Swartout made the same declaration.

“We’ll have the money to compete,” he said, though he declined to say how much the campaign planned to raise. He pointed out that Buck won the primary against the better-funded Norton “with very little money — we were outspent — because he was able to connect with the people.”

In 2008, the campaigns of Democrat Mark Udall and Republican Bob Schaffer spent a combined $20 million, though neither faced a primary.

The campaigns are in the process of negotiating debates for the fall, but neither campaign would release details about where or how many times the candidates might meet.

“Ken likes to debate,” Swartout said, pointing out that Buck had met Norton at dozens of debates and joint forums over the last year. “There’ll be plenty of debates,” he predicted.

A spokesman for Bennet — who debated Romanoff three times — said a debate schedule is in the works but declined to say more.

At the same time, television ads run by third-party organizations hit the airwaves in an attempt to frame perceptions of the two candidates now that the primary election is behind them.

An ad sponsored by Crossroads GPS, a conservative group formed by Bush administration advisor Karl Rove, poured $425,000 worth of advertising into the Denver and Colorado Springs television markets last week with an ad depicting Bennet as a free spender.

“Since his appointment, Bennet has voted to spend $2.5 billion every single day,” the Crossroads ad charges, including “everything from the failed stimulus, billions in government pork and even Cash for Clunkers.”

The Bennet campaign attacked the ad’s sponsors and called on Buck to repudiate it.

Labeling Crossroads a “slush fund conceived by billionaire oil executives that enables them to smear candidates without fingerprints or accountability,” Bennet spokesman Trevor Kincaid compared the new ad to a series of ads run by another group backing Buck in his primary campaign against former Lt. Gov. Jane Norton.

“Ken Buck has received twice as much money from a secretive group of corporations and billionaires than he has raised from supporters,” Kincaid said in a statement. “Ken Buck has claimed to be a man of principle but stays silent while Karl Rove and his secret allies flood the airwaves with misleading attack ads. Ken Buck should either support transparency or explain why he doesn’t.”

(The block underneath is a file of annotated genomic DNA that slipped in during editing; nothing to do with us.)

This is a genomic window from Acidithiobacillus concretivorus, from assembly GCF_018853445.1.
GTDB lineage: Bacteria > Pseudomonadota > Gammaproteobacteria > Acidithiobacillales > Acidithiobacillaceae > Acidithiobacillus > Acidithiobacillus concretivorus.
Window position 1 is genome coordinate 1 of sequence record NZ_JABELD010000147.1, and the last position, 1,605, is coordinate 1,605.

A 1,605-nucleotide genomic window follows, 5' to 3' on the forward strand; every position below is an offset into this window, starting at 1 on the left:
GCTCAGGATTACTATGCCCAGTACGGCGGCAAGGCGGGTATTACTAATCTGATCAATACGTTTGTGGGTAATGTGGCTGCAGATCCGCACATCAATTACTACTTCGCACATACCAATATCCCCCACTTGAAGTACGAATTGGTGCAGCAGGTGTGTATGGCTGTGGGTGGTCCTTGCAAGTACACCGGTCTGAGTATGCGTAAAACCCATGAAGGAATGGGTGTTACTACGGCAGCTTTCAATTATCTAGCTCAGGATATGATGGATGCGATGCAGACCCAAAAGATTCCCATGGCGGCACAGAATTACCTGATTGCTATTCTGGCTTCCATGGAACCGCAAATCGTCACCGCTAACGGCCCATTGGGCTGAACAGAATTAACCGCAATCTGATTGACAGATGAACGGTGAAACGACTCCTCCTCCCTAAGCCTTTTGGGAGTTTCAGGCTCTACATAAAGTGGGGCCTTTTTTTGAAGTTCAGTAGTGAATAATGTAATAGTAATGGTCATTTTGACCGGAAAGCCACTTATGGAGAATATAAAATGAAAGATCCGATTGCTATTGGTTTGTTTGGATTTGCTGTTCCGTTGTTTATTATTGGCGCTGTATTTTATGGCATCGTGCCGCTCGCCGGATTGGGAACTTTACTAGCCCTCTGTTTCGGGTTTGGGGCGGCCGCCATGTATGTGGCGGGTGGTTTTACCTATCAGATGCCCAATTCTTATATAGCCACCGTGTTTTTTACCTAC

This week, the Democratic Senatorial Campaign Committee hit Buck over a comment he made last year — and has since retracted — about wanting to repeal an amendment to the Constitution that allows for direct election of senators.

At a June 2009 forum in Colorado Springs, Buck said the 17th Amendment, which took the selection of senators out of the hands of state legislators, has had “a horrendous effect” and taken the nation “down the wrong path,” but says he almost immediately changed his mind about possible repeal.

“Ken Buck’s just too extreme for Colorado,” the DSCC ad charges, after detailing the implications of Buck’s one-time position on the amendment. The DSCC wouldn’t say how much it was spending on the ad, but a Buck aide said it was roughly the same as the spending reported for the Crossroads ad.

The Buck campaign responded by calling the ad an attempt to distract voters.

“The DSCC and Bennet want to talk about anything other than the Obama-Bennet record that helped push over 90,000 Coloradans to the unemployment lines, and brought the nation’s home sales to their lowest point in 15 years,” Swartout said in a statement. “Instead of focusing on saving one appointed multimillionaire’s job in the U.S. Senate, the DSCC should focus on getting the millions of unemployed Americans back to work.”